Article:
Sharing information to prevent cyber attacks wasn’t part of the original mission of the Homeland Security Department, which focused primarily on terrorism and natural disasters like hurricanes. But protecting critical infrastructure was, and as the threat has grown, the department’s mission has expanded to meet it.
DHS’ Automated Information Sharing program is going well, according to Jeanette Manfra, Assistant Secretary of Cybersecurity and Communications in National Protection and Programs Directorate at DHS. She said the program now has more than 200 entities — companies, or information-sharing entities representing multiple businesses — signed up to receive the information DHS shares to help prevent cyber attacks.
And that information is flowing in abundance. Manfra said DHS shares around 45,000 indicators every month through the automated program with both federal and non-federal partners.
“What we’d like to see more of is continuing to push on how do we provide additional context, and what I mean in this case is technical context, where companies can build their receiving system so that they’re automating the action that they’re taking,” Manfra said on DHS 15th Anniversary.
But it’s taken time to get to the elevated levels of trust that DHS enjoys now. The department had to prove the value of the program to attract so many partners.
“We’ve really done a lot of work to understand what is it that’s valuable to industry and to our federal partners? What do they need from us, from a network defense?” Manfra said.
She said that by striving to provide not just raw information, but also timeliness and context to that information, the department has helped to stymie a number of potential threats. She said feedback from partners has indicated that DHS’ information sharing program alerted them to threats they hadn’t been aware of, and allowed them to take steps to put preventative measures in place.
But it’s difficult to place a precise number on what never happened.
“We do believe that we have disrupted some potential significant events. Now it’s always hard to prove a negative, if you will,” Manfra said.
DHS is also looking at applying the principle of automated information sharing to its trusted internet connections, which are part of an initiative to better control the ways in which federal agencies connect to the internet, and make them more secure.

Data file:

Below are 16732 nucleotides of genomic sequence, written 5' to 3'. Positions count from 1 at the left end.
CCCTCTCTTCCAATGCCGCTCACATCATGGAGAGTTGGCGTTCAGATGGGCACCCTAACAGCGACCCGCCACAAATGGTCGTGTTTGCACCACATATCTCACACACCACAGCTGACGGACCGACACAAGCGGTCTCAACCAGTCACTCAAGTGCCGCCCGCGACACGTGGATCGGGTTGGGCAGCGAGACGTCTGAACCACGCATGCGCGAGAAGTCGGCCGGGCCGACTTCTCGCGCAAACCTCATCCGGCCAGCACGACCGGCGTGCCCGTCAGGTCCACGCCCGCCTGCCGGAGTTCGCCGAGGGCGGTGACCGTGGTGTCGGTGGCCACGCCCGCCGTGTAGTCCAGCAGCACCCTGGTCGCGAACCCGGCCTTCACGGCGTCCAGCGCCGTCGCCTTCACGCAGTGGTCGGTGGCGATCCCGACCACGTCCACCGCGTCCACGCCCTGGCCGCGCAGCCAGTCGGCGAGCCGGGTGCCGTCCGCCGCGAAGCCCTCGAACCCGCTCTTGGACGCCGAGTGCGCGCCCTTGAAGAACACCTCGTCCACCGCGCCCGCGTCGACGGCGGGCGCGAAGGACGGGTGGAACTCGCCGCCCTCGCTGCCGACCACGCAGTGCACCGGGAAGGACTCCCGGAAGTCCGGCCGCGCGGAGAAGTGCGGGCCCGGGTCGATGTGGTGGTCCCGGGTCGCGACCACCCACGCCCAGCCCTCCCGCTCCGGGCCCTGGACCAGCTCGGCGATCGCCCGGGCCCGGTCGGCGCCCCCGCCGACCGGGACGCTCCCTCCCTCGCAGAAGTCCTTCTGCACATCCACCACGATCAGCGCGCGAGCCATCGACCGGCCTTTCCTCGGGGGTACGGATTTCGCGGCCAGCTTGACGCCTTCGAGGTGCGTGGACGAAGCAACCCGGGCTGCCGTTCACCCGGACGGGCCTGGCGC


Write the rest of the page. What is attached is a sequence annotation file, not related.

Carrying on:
“We have been working on TIC modernization for a fair amount of time, but what we did as a part of the president’s recent cyber executive order and the IT modernization efforts being run out of the American Technology Council is we really see this as a great opportunity to take the initiative that the government is undergoing to modernize our IT, but to also look at it as an opportunity to modernize how we think about security,” Manfra said.
This is part of the department’s preparations of what it calls TIC 3.0. DHS is attempting to address some of the most common agency challenges to using trusted internet connections, including manual reporting.
“We believe we can use the continuous diagnostics and mitigation program to automate the reporting,” Manfra said.
DHS is also looking at tying TIC capabilities to the NIST Cybersecurity Risk Management Framework and improving cloud visibility.
“Lets not retrofit the legacy TIC into the cloud. Lets create a TIC 3.0 that allows us to embrace the way that existing and emerging technologies maintains this visibility but allows us to keep pace,” Manfra said.
DHS will be launching pilots centered around TIC throughout 2018, Manfra said, and agencies should submit proposals to the Office of Management and Budget to be included.
“Lets really rethink the concepts of what we were trying to achieve with TIC, and how do we migrate those concepts into a new environment?” She said.